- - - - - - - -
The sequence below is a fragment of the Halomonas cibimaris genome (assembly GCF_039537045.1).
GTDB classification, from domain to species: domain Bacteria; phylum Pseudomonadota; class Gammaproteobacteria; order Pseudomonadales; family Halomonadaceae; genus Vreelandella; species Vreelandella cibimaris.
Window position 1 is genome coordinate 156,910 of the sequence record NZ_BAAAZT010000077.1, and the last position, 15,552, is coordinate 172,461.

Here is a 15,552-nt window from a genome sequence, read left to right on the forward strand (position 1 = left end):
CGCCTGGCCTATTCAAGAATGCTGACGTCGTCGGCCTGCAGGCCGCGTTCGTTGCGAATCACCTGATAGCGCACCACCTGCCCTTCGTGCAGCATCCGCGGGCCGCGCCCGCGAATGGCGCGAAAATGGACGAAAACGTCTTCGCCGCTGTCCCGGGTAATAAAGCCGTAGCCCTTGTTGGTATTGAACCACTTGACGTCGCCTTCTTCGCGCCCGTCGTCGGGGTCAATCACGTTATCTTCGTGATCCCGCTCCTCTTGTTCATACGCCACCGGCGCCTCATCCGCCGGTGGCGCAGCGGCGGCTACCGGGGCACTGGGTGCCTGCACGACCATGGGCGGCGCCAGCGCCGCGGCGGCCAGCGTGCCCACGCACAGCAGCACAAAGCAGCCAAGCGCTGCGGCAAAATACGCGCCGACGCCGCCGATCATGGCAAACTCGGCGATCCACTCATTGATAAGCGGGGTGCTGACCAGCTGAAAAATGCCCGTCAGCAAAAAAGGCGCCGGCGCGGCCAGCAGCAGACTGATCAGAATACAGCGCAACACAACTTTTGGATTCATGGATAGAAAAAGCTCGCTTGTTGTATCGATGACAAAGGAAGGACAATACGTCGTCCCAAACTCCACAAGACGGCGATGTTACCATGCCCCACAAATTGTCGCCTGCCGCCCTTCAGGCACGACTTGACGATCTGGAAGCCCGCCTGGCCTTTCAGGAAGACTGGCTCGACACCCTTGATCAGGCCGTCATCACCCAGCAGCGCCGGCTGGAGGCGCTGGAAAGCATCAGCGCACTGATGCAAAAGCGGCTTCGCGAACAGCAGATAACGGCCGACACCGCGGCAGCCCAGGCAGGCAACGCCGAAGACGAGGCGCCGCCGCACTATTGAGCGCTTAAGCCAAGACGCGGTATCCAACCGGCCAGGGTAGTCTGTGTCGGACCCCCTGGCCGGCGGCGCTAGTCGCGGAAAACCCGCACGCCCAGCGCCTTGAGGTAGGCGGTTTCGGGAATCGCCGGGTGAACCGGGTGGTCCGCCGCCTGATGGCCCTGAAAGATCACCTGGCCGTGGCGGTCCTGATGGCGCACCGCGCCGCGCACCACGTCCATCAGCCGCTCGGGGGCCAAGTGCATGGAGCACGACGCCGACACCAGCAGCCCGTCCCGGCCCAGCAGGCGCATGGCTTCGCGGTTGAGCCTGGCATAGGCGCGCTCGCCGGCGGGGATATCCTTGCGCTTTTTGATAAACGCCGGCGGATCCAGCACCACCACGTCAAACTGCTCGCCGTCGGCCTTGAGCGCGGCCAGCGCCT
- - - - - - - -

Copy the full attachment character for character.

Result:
The sequence below is a fragment of the Halomonas cibimaris genome (assembly GCF_039537045.1).
GTDB classification, from domain to species: domain Bacteria; phylum Pseudomonadota; class Gammaproteobacteria; order Pseudomonadales; family Halomonadaceae; genus Vreelandella; species Vreelandella cibimaris.
Window position 1 is genome coordinate 156,910 of the sequence record NZ_BAAAZT010000077.1, and the last position, 15,552, is coordinate 172,461.

Here is a 15,552-nt window from a genome sequence, read left to right on the forward strand (position 1 = left end):
CGCCTGGCCTATTCAAGAATGCTGACGTCGTCGGCCTGCAGGCCGCGTTCGTTGCGAATCACCTGATAGCGCACCACCTGCCCTTCGTGCAGCATCCGCGGGCCGCGCCCGCGAATGGCGCGAAAATGGACGAAAACGTCTTCGCCGCTGTCCCGGGTAATAAAGCCGTAGCCCTTGTTGGTATTGAACCACTTGACGTCGCCTTCTTCGCGCCCGTCGTCGGGGTCAATCACGTTATCTTCGTGATCCCGCTCCTCTTGTTCATACGCCACCGGCGCCTCATCCGCCGGTGGCGCAGCGGCGGCTACCGGGGCACTGGGTGCCTGCACGACCATGGGCGGCGCCAGCGCCGCGGCGGCCAGCGTGCCCACGCACAGCAGCACAAAGCAGCCAAGCGCTGCGGCAAAATACGCGCCGACGCCGCCGATCATGGCAAACTCGGCGATCCACTCATTGATAAGCGGGGTGCTGACCAGCTGAAAAATGCCCGTCAGCAAAAAAGGCGCCGGCGCGGCCAGCAGCAGACTGATCAGAATACAGCGCAACACAACTTTTGGATTCATGGATAGAAAAAGCTCGCTTGTTGTATCGATGACAAAGGAAGGACAATACGTCGTCCCAAACTCCACAAGACGGCGATGTTACCATGCCCCACAAATTGTCGCCTGCCGCCCTTCAGGCACGACTTGACGATCTGGAAGCCCGCCTGGCCTTTCAGGAAGACTGGCTCGACACCCTTGATCAGGCCGTCATCACCCAGCAGCGCCGGCTGGAGGCGCTGGAAAGCATCAGCGCACTGATGCAAAAGCGGCTTCGCGAACAGCAGATAACGGCCGACACCGCGGCAGCCCAGGCAGGCAACGCCGAAGACGAGGCGCCGCCGCACTATTGAGCGCTTAAGCCAAGACGCGGTATCCAACCGGCCAGGGTAGTCTGTGTCGGACCCCCTGGCCGGCGGCGCTAGTCGCGGAAAACCCGCACGCCCAGCGCCTTGAGGTAGGCGGTTTCGGGAATCGCCGGGTGAACCGGGTGGTCCGCCGCCTGATGGCCCTGAAAGATCACCTGGCCGTGGCGGTCCTGATGGCGCACCGCGCCGCGCACCACGTCCATCAGCCGCTCGGGGGCCAAGTGCATGGAGCACGACGCCGACACCAGCAGCCCGTCCCGGCCCAGCAGGCGCATGGCTTCGCGGTTGAGCCTGGCATAGGCGCGCTCGCCGGCGGGGATATCCTTGCGCTTTTTGATAAACGCCGGCGGATCCAGCACCACCACGTCAAACTGCTCGCCGTCGGCCTTGAGCGCGGCCAGCGCCT